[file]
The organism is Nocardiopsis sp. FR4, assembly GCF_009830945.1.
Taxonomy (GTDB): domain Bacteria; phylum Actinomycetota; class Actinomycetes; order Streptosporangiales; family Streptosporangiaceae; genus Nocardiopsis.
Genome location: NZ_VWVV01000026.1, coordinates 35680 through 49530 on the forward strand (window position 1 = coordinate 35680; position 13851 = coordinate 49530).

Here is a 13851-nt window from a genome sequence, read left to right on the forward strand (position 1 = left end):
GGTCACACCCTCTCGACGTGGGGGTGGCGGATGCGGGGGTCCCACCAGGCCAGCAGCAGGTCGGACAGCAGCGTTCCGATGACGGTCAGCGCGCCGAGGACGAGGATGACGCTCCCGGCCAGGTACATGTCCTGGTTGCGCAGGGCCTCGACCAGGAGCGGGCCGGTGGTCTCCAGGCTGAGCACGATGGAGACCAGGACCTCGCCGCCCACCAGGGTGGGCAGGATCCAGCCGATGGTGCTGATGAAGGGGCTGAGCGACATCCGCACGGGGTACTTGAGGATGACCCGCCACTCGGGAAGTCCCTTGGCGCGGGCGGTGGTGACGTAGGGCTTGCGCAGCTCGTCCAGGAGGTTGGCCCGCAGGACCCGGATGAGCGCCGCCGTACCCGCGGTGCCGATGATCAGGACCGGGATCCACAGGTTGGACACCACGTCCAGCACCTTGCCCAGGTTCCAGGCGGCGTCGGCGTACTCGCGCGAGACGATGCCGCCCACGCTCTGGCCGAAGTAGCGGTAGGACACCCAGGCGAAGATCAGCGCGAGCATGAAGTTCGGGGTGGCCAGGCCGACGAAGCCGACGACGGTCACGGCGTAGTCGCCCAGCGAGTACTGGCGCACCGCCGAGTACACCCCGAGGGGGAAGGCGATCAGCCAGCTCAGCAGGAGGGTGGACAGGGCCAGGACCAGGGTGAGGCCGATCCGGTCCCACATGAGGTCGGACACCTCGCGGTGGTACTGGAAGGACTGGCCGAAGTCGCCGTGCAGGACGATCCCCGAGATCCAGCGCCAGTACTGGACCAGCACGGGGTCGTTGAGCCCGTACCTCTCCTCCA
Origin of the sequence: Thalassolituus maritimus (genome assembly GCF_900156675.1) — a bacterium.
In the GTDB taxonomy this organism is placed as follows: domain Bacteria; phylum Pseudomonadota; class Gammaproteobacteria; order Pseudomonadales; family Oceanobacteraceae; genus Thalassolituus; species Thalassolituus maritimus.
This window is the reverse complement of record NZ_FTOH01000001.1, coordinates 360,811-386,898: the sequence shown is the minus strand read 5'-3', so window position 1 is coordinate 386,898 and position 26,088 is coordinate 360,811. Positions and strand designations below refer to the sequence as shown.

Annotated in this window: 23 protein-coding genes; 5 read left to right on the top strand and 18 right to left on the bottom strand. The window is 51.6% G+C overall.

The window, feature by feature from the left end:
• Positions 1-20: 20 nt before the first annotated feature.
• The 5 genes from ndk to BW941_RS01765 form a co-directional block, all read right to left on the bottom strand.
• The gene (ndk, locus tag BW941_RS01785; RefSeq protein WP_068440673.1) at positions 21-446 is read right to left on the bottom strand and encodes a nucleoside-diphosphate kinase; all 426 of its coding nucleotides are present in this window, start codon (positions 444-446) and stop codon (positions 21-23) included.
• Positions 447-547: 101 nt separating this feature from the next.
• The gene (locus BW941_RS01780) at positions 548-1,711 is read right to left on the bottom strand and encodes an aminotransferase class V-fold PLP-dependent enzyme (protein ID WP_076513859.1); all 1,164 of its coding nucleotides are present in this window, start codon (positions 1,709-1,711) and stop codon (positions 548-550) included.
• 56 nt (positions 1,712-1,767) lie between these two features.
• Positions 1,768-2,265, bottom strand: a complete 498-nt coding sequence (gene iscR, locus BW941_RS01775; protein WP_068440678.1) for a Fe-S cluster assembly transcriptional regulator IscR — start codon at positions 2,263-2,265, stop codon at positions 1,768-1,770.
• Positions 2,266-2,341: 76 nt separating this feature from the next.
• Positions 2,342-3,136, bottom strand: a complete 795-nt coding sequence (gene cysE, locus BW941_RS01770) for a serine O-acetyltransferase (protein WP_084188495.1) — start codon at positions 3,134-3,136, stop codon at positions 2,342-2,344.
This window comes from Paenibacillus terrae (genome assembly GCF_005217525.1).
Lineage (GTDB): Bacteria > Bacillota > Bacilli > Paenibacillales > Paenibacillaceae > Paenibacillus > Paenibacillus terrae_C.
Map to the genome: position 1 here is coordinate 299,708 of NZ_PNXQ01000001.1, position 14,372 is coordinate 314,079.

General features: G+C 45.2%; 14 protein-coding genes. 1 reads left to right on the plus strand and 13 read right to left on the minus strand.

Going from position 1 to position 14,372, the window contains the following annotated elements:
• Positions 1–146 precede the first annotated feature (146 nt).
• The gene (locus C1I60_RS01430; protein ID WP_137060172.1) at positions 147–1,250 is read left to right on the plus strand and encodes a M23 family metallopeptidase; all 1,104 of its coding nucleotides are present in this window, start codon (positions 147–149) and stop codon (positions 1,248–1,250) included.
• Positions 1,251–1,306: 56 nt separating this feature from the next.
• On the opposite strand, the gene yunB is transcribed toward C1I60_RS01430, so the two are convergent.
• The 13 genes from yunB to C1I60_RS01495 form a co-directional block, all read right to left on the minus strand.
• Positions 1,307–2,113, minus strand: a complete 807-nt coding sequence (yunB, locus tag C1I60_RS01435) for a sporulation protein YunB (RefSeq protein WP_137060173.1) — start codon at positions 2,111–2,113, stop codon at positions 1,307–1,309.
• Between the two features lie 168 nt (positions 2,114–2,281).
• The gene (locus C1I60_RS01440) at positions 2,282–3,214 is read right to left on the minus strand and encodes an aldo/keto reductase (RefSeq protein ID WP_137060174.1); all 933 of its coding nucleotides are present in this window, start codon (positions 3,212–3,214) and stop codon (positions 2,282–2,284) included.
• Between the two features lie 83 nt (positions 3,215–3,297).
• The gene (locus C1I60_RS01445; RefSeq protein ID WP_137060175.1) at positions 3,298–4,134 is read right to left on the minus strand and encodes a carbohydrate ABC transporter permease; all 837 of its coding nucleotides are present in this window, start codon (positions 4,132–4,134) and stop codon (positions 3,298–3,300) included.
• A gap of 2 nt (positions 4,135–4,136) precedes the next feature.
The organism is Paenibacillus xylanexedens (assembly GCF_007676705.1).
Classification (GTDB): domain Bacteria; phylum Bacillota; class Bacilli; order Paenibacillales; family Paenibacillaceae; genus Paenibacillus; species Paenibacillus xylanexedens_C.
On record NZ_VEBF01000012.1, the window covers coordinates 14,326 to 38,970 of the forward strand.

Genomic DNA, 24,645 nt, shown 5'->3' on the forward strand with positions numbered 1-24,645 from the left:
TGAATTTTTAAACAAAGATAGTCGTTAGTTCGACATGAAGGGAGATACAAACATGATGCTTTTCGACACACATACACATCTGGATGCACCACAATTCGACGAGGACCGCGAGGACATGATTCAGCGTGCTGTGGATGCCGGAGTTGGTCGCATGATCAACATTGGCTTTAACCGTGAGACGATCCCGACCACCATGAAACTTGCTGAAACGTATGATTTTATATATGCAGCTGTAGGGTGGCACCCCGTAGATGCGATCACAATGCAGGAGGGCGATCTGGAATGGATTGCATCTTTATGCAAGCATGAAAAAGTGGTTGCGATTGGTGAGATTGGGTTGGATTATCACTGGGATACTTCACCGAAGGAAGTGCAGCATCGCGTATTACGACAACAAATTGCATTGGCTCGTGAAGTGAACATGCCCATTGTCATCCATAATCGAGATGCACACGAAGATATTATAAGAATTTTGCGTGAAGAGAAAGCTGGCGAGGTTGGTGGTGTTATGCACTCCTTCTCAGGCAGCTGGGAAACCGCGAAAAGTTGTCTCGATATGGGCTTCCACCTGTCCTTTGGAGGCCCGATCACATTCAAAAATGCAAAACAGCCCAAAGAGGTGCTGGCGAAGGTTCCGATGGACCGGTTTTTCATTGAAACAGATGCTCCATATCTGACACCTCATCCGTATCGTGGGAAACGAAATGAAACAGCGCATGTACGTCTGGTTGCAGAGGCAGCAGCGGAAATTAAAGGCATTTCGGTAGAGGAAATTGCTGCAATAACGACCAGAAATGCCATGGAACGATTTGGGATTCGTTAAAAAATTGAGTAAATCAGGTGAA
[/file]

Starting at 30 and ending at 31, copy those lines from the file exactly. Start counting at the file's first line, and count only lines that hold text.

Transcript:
• Positions 1,307–2,113, minus strand: a complete 807-nt coding sequence (yunB, locus tag C1I60_RS01435) for a sporulation protein YunB (RefSeq protein WP_137060173.1) — start codon at positions 2,111–2,113, stop codon at positions 1,307–1,309.
• Between the two features lie 168 nt (positions 2,114–2,281).